Before the Arbitrator, the Agency argued that the placement program was nonnegotiable because the provisions directly and excessively interfered with management's rights under the Statute. The Agency asserted that the placement program imposed an absolute restriction on management's ability to select an individual for a position. The Agency maintained that the program dictated the individual to be hired and did not expressly preserve management's right to determine not to fill a position. The Agency also claimed that the program excessively interfered with management's right to remove employees by placing an indefinite hold on the removal of an employee whose required security clearance has been revoked. Accordingly, the Agency asserted that, as it was nonnegotiable and violative of the Statute, the program was void and unenforceable. The Union argued that the placement program constituted an appropriate arrangement under section 7106(b)(3) of the Statute for employees who have been adversely affected by the Agency's exercise of its management rights. The Union asserted that, as it was negotiable, the program could not be repudiated by the Agency.
The Arbitrator denied the grievance. In agreement with the position of the Agency, the Arbitrator determined that the placement program excessively interfered with the exercise of management's rights under section 7106(a) of the Statute. Accordingly, he concluded that the Agency properly declared the program to be void and unenforceable and that such declaration did not violate the parties' collective bargaining agreement.
III. Positions of the Parties
The Union contends that the award is contrary to the Statute because the Arbitrator applied an incorrect standard in determining that the placement program excessively interfered with management's rights. The Union argues that the Arbitrator was required to apply the factors and standards established by the Authority in National Association of Government Employees, Local R14-87 and Kansas Army National Guard, 21 FLRA 24 (1986) (KANG). The Union maintains that had the Arbitrator duly considered the factors and standards set forth in KANG, the Arbitrator would have found that the program did not excessively interfere with management's rights and was enforceable as an appropriate arrangement under section 7106(b)(3).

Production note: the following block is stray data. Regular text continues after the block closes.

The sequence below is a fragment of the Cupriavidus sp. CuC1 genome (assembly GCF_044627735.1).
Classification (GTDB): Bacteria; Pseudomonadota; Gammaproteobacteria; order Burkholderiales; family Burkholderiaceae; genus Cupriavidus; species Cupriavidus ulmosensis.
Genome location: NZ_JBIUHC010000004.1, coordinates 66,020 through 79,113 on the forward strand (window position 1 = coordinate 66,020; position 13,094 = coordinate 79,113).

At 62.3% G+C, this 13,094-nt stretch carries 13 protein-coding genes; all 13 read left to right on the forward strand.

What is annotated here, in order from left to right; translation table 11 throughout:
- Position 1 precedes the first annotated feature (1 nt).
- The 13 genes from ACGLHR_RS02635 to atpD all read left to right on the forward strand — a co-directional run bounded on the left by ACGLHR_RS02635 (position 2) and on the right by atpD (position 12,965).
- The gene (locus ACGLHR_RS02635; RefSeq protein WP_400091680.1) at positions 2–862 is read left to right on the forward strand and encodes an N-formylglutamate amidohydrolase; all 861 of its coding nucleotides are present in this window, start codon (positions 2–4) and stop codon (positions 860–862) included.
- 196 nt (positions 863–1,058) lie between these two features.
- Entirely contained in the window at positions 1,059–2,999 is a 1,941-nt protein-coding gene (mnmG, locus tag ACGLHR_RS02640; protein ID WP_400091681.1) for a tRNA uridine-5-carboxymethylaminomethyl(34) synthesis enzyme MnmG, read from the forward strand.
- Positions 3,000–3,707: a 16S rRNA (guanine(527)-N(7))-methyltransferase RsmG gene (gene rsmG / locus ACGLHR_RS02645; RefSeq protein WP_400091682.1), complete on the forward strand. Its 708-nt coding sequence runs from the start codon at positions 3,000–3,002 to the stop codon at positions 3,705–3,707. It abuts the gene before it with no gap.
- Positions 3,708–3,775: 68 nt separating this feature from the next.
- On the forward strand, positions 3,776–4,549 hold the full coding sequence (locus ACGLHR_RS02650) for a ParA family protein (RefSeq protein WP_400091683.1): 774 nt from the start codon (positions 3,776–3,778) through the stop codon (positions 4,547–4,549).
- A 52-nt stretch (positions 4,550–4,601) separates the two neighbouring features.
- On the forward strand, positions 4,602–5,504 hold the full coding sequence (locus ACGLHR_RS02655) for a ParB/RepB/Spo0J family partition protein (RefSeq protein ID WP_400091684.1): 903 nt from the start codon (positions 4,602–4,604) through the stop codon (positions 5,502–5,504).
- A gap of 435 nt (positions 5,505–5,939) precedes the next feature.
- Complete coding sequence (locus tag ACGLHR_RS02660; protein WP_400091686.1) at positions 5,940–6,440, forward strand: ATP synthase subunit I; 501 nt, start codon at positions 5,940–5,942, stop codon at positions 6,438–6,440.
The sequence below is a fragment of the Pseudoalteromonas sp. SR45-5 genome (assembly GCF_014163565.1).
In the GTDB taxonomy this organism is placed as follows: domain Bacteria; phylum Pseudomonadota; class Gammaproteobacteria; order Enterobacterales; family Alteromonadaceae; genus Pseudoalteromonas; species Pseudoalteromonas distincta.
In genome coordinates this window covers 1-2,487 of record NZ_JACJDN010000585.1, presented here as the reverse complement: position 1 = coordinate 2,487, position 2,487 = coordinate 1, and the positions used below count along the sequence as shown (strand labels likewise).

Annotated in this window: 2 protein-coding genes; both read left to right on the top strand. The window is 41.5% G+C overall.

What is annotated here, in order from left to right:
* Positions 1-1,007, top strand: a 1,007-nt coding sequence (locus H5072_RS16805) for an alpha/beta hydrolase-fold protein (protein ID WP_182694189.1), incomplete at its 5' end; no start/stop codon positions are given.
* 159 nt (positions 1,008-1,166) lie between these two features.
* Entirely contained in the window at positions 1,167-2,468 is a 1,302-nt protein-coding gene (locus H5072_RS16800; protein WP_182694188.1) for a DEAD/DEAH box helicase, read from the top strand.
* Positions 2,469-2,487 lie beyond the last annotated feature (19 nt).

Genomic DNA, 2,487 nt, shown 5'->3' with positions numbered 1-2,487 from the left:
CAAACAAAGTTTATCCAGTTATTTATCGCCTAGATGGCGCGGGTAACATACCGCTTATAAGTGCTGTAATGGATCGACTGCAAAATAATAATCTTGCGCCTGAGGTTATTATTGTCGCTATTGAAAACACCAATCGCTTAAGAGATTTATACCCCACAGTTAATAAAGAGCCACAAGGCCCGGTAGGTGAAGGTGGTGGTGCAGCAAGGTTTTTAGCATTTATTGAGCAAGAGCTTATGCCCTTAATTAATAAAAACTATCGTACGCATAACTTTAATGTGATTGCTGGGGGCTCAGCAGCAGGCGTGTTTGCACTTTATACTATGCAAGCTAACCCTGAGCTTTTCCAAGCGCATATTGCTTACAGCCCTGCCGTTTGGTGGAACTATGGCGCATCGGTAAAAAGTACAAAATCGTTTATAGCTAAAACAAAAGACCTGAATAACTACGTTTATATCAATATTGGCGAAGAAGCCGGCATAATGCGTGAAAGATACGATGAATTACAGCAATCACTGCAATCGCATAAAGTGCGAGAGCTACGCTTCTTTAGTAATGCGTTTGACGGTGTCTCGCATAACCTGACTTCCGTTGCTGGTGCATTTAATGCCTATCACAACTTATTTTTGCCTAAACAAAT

The Agency contends that the Arbitrator did analyze the case consistent with KANG and that the Union is merely disagreeing with the Arbitrator's reasoning. The Agency further contends that the Arbitrator correctly determined that the program excessively interfered with management's rights and that no basis is provided for finding the award deficient.
IV. Analysis and Conclusions
We conclude that this case must be remanded to the parties for further processing in accordance with this decision.
After the issuance of the Arbitrator's award and the filing by the parties of their positions in this case, in U.S. Customs Service, 37 FLRA 309, we reexamined our approach to cases in which an agency contends that an arbitrator's award, enforcing a provision of the parties' collective bargaining agreement, is contrary to management's rights under section 7106(a). We held that when an agency makes such a contention we will examine, as appropriate, the provision enforced by the arbitrator to determine: (1) if it constitutes an arrangement for employees adversely affected by the exercise of management's rights; and (2) if, as interpreted by the arbitrator, it abrogates the exercise of a management right. We explained that if it is evident that the provision constitutes an arrangement and, as interpreted by the arbitrator, does not abrogate management's rights, the provision is within the range of matters that can be bargained under the Statute. Accordingly, we held that we will not find that such an award is contrary to law and we will deny the exception. More importantly, in terms of this case, we also held that, when an arbitrator is presented with a provision that constitutes an arrangement, the arbitrator may not refuse to enforce the provision on the basis of a conflict with management's rights under section 7106 of the Statute unless the provision abrogates a management right. 37 FLRA at 315. See also U.S. Department of the Army, Army Transportation Center, Fort Eustis, Virginia and National Association of Government Employees, Local R4-6, 38 FLRA 186 (1990); U.S. Department of Health and Human Services,